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Can Further Nationalisation Facilitate a Common EU Approach to Migration?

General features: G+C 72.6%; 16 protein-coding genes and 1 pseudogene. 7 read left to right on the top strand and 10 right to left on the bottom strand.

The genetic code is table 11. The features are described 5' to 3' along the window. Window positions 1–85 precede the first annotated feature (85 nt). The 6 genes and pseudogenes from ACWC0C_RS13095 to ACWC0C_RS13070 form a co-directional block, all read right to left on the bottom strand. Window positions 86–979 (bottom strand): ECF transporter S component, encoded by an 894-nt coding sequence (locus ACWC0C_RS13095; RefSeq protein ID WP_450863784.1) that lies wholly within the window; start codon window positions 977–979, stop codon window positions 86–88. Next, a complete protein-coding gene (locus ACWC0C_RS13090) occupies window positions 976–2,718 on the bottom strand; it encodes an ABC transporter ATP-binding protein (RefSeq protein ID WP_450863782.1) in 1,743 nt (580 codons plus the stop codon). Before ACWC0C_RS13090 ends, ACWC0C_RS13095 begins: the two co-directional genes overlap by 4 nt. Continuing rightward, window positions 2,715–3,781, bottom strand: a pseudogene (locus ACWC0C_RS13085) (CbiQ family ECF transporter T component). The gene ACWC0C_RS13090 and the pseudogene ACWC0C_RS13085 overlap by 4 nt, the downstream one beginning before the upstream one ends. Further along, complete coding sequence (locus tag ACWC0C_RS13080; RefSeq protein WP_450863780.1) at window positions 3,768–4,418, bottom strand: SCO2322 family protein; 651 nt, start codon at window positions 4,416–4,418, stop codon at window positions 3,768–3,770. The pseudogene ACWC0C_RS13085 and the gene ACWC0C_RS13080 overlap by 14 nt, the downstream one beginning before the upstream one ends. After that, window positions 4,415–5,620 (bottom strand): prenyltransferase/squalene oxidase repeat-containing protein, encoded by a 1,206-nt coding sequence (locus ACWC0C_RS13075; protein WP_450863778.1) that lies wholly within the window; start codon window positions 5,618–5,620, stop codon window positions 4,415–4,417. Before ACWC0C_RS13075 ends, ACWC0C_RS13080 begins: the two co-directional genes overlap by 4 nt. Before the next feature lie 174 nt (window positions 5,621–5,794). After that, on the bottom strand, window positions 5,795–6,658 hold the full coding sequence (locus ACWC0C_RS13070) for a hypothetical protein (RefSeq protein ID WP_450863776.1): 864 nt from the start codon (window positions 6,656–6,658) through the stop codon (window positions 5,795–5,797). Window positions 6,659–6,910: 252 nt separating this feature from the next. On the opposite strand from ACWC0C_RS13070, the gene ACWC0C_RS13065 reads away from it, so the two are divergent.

The European Council's 2008 'Immigration Pact' has been touted by its main protagonist, the French government, as a turning point in EU migration policymaking. In one respect at least, the French are not exaggerating. The Pact represents a challenge to a key assumption underpinning European integration, namely that communitarised policymaking procedures are the best means of achieving truly common policies: Paris presented the intergovernmental Pact as a means of succeeding where communitarised decision-making has failed - in achieving the goal of a coherent common migration policy. However, analysis shows the French claims to be largely unfounded: although the European Council might theoretically have played a useful role here, in practice its efforts will add little to the achievement of a truly common policy.